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1917 Russian Revolutions remembered

KIRBY DAVIS
Robert Orttung, from George Washington University, speaks at a panel about the effects of the Russian Revolution.

JOSHUA DAUSENER, Copy Editor

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On Tuesday, Nov. 9, 100 years after the 1917 October Revolution that overthrew the Russian Provisional Government and replaced it with a socialist regime that would rule Russia for the next 74 years, UNI welcomed four prominent speakers for a panel titled “Russian Revolution and Modern Russia (1917-2017): 100 Years of Dreams and Realities.”

The panel was held in the Seerley Great Reading Room. Approximately 50 were in attendance.

The panel drew on experts from both the United States and Russia. Panelists included Gregory Bruess from UNI’s History Department, Robert Orttung of the George Washington University in Washington, DC, Marya Rozanova of the Russian State Hydrometeorological University in St. Petersburg, Russia and Alexander Sergunin from St. Petersburg State University in St. Petersburg, Russia.

Each professor presented a 10 minute lecture on a topic of their choice related to the Russian Revolution or modern Russia.

Bruess presented a brief overview of the 1917 revolutions that would forever change Russian society.

“So we had Nicholas II operating a very, very horrible and catastrophic war. By December of 1916, roughly two and half years into the war, Russia had 12.5 million casualties,” Bruess said. “That’s just almost impossible to imagine!”

Bruess continued, saying, “Meanwhile, in February 1917, conditions are very, very poor. The weather is poor, transportation is pathetic, there’s no grain getting into the city, there’s no bread and also there are strikes in the major manufacturing centers within St. Petersburg.”

Difficult living conditions and an unpopular war contributed to the fall of the Russian monarchy, but there was one last factor that was the straw that broke the camel’s back.

“Sheer incompetence and stupidity — that pretty much sums the whole thing up,” Bruess said. “So here’s sheer incompetence and stupidity, right here: Tsar Nicholas II.”

Nicholas II is widely regarded as having poorly handled the events of his tsardom, particularly during the final years of his rule as revolutionary fervor was building throughout the empire.

Nicholas II was forced to step down after the 1917 February Revolution, as the imperial regime had “absolutely collapsed,” according to Bruess, and was replaced with the Russian Provisional Government.

The Provisional Government implemented several democratic reforms but failed to improve living conditions, contributing to the socialist October Revolution later that year, led by Vladimir Lenin. This ultimately led to the creation of the Soviet Union in 1922.

Orttung spoke about Russian international media, most notably RT (Russia Today), which Orttung repeatedly described as “Russian propaganda.”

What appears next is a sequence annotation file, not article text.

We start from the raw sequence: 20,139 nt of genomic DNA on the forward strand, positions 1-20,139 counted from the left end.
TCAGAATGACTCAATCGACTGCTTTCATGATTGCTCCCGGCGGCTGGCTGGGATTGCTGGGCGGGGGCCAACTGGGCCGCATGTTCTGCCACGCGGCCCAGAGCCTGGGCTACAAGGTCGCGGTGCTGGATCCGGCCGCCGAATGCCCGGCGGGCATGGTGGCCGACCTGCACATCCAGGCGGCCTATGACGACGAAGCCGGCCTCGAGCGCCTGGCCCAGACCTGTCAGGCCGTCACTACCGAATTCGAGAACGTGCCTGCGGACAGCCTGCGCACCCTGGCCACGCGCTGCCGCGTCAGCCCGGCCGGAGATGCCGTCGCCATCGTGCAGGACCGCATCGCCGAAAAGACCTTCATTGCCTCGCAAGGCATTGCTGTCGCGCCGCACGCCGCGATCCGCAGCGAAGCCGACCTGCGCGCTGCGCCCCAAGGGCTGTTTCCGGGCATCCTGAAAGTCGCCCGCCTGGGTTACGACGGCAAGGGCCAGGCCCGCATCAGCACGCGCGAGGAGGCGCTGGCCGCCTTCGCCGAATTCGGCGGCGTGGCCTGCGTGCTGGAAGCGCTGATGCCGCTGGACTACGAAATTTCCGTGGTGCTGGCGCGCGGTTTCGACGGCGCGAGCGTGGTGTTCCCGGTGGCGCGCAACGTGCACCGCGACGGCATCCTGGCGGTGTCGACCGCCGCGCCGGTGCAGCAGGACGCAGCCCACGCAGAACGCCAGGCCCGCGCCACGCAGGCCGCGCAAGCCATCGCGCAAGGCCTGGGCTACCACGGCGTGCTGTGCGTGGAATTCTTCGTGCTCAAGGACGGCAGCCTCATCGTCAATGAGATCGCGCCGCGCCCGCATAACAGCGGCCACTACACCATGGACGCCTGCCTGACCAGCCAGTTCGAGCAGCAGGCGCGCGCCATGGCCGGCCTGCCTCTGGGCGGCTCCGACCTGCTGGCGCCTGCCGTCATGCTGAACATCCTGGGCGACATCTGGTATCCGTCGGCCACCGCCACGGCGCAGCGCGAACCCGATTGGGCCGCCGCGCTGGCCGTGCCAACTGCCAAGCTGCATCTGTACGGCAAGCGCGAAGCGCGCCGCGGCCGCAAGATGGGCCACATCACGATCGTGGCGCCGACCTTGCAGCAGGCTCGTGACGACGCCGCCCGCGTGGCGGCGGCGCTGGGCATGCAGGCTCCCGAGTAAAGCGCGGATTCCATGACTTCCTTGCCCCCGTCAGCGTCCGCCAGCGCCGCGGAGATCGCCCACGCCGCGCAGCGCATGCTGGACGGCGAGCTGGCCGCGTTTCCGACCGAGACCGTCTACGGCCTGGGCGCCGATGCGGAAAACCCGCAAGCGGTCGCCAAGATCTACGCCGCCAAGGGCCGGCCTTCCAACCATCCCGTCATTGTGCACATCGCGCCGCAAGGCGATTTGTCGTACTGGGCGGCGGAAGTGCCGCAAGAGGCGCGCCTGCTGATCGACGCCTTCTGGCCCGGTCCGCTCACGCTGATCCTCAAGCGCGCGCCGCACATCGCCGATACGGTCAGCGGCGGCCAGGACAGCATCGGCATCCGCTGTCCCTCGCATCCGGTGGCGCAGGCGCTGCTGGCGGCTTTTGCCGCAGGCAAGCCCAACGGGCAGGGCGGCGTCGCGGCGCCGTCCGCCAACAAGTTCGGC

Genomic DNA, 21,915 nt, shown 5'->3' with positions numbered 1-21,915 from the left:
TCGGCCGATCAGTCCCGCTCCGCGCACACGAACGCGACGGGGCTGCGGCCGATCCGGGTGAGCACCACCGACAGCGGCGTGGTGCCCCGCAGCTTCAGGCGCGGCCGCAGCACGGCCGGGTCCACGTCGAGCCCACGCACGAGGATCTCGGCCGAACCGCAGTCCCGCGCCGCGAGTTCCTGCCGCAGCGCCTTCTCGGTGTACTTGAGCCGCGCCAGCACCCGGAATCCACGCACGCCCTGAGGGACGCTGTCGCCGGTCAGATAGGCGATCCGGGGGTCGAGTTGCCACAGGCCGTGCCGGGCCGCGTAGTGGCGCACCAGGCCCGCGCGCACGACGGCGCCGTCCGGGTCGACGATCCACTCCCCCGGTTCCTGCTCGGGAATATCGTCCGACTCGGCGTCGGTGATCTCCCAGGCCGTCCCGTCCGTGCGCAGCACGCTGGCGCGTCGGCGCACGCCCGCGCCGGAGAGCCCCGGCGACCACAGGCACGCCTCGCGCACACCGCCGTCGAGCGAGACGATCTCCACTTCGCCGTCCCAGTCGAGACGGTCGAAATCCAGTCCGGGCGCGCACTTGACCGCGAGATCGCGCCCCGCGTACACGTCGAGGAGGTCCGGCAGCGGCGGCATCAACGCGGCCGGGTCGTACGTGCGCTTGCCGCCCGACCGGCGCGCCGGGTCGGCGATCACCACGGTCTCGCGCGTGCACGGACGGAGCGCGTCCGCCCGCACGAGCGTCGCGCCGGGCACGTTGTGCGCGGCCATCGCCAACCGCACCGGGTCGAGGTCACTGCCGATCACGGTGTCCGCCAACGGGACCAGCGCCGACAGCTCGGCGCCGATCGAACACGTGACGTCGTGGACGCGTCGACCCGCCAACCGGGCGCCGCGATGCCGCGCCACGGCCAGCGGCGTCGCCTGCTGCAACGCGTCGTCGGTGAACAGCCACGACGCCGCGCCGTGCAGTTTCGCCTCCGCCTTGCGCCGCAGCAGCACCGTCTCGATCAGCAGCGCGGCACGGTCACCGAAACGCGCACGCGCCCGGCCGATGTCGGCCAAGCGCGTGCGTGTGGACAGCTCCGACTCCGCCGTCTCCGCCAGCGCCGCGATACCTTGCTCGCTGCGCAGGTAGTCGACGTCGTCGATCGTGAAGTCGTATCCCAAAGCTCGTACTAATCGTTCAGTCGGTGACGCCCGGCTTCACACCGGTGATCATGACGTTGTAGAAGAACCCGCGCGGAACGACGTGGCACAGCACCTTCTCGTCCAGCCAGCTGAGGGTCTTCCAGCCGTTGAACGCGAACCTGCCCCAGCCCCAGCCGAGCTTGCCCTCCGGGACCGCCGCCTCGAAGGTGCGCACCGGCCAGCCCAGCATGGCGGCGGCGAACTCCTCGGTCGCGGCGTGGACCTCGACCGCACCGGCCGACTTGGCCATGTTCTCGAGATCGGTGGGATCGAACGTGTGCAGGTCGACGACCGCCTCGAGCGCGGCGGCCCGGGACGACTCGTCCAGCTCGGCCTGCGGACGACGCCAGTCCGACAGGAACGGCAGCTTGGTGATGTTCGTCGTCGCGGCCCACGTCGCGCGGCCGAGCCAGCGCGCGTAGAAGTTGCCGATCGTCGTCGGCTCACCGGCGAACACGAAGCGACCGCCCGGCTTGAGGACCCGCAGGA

“In 1984, when CNN appeared on the scene, that’s when the Americans and the British — CNN and BBC — really started to define the narrative of international politics,” Orttung said. “Anglo-Americans, through those two stations, were really able to set the tone of how we understand politics.

“And so in 2005, [the Russians] were tired of listening to the Anglo-American narrative of world politics,” Orttung continued. “They thought it was time the world hears a Russian voice, and so they set up RT […] to try and counter what they saw as the American dominance of the world narrative.”

Rozanova spoke about the attitudes of young Americans on extremist politics, particularly communism.

Rozanova cited a 2017 survey produced by YouGov, which found that among millennials, 42 percent would prefer to live in a capitalist country, 44 percent would prefer to live in a socialist country, 7 percent would prefer to live in a fascist country and 7 percent would prefer to live in a communist country.

Across the entire American population, 59 percent favored capitalism, 34 percent favored socialism, 4 percent favored fascism, and 3 percent favored communism.

Rozanova later pointed out that, according to the same survey, 53 percent of American millennials felt that the American economy worked against them, which could serve as a possible explanation for the rise in support for socialist and extremist political ideology among young Americans.

“Sometimes people tend to express their protest by choosing alternative political regimes without taking seriously the consequences; that is why I am here today to talk about the Russian Soviet experience and to not make any mistakes in the future for our country,” Rozanova said.

Rozanova also expressed concern that 69 percent of Americans do not know the definition of communism or misidentify it, despite an uptick in support for the ideology, and that only 31 percent of survey respondents who preferred communism understood what communism actually entailed.

Rozanova described herself as being part of the “last Soviet generation” and remembered what life was like during the Soviet era.

Rozanova also referenced a survey conducted in Russia regarding views of the old Soviet regime. Rozanova seemed relieved that Soviet-communist ideas were decreasing in popularity in the country, especially among young Russians, and that communist ideas are seen as increasingly unlikely to make a comeback in Russia.

Sergunin was the last panelist who lectured, and he chose to talk about the impact of Marxist thought on modern Russian political thought.

After the lectures, a brief Q&A was held, after which the panel was concluded.

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1917 Russian Revolutions remembered